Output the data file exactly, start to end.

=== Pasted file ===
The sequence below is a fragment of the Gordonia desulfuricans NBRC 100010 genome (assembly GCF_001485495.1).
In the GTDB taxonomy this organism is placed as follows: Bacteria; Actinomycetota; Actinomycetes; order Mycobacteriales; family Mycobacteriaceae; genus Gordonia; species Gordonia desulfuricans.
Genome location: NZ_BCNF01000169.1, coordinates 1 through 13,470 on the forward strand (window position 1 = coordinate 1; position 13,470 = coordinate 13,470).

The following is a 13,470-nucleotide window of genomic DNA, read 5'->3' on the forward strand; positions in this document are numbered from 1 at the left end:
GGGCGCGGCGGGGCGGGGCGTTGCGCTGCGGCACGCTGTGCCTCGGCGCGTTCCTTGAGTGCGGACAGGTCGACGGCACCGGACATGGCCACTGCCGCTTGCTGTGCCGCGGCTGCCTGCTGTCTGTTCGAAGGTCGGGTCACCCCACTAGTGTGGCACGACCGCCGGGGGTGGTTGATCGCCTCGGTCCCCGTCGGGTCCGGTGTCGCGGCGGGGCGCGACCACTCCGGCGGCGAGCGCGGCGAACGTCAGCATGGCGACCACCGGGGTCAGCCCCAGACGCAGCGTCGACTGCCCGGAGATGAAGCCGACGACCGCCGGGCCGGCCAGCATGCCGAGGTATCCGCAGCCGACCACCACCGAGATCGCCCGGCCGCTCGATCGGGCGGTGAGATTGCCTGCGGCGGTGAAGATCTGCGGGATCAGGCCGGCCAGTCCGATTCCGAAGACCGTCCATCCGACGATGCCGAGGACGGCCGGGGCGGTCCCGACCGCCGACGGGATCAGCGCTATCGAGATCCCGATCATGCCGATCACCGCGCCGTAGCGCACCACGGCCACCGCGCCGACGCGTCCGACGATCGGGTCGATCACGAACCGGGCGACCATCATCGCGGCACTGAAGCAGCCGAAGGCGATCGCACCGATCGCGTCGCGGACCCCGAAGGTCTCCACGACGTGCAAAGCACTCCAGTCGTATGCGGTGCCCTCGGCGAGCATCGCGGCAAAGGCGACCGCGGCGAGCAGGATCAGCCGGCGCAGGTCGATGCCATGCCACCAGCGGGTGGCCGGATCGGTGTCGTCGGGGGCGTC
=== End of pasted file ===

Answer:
The sequence below is a fragment of the Gordonia desulfuricans NBRC 100010 genome (assembly GCF_001485495.1).
In the GTDB taxonomy this organism is placed as follows: Bacteria; Actinomycetota; Actinomycetes; order Mycobacteriales; family Mycobacteriaceae; genus Gordonia; species Gordonia desulfuricans.
Genome location: NZ_BCNF01000169.1, coordinates 1 through 13,470 on the forward strand (window position 1 = coordinate 1; position 13,470 = coordinate 13,470).

The following is a 13,470-nucleotide window of genomic DNA, read 5'->3' on the forward strand; positions in this document are numbered from 1 at the left end:
GGGCGCGGCGGGGCGGGGCGTTGCGCTGCGGCACGCTGTGCCTCGGCGCGTTCCTTGAGTGCGGACAGGTCGACGGCACCGGACATGGCCACTGCCGCTTGCTGTGCCGCGGCTGCCTGCTGTCTGTTCGAAGGTCGGGTCACCCCACTAGTGTGGCACGACCGCCGGGGGTGGTTGATCGCCTCGGTCCCCGTCGGGTCCGGTGTCGCGGCGGGGCGCGACCACTCCGGCGGCGAGCGCGGCGAACGTCAGCATGGCGACCACCGGGGTCAGCCCCAGACGCAGCGTCGACTGCCCGGAGATGAAGCCGACGACCGCCGGGCCGGCCAGCATGCCGAGGTATCCGCAGCCGACCACCACCGAGATCGCCCGGCCGCTCGATCGGGCGGTGAGATTGCCTGCGGCGGTGAAGATCTGCGGGATCAGGCCGGCCAGTCCGATTCCGAAGACCGTCCATCCGACGATGCCGAGGACGGCCGGGGCGGTCCCGACCGCCGACGGGATCAGCGCTATCGAGATCCCGATCATGCCGATCACCGCGCCGTAGCGCACCACGGCCACCGCGCCGACGCGTCCGACGATCGGGTCGATCACGAACCGGGCGACCATCATCGCGGCACTGAAGCAGCCGAAGGCGATCGCACCGATCGCGTCGCGGACCCCGAAGGTCTCCACGACGTGCAAAGCACTCCAGTCGTATGCGGTGCCCTCGGCGAGCATCGCGGCAAAGGCGACCGCGGCGAGCAGGATCAGCCGGCGCAGGTCGATGCCATGCCACCAGCGGGTGGCCGGATCGGTGTCGTCGGGGGCGTC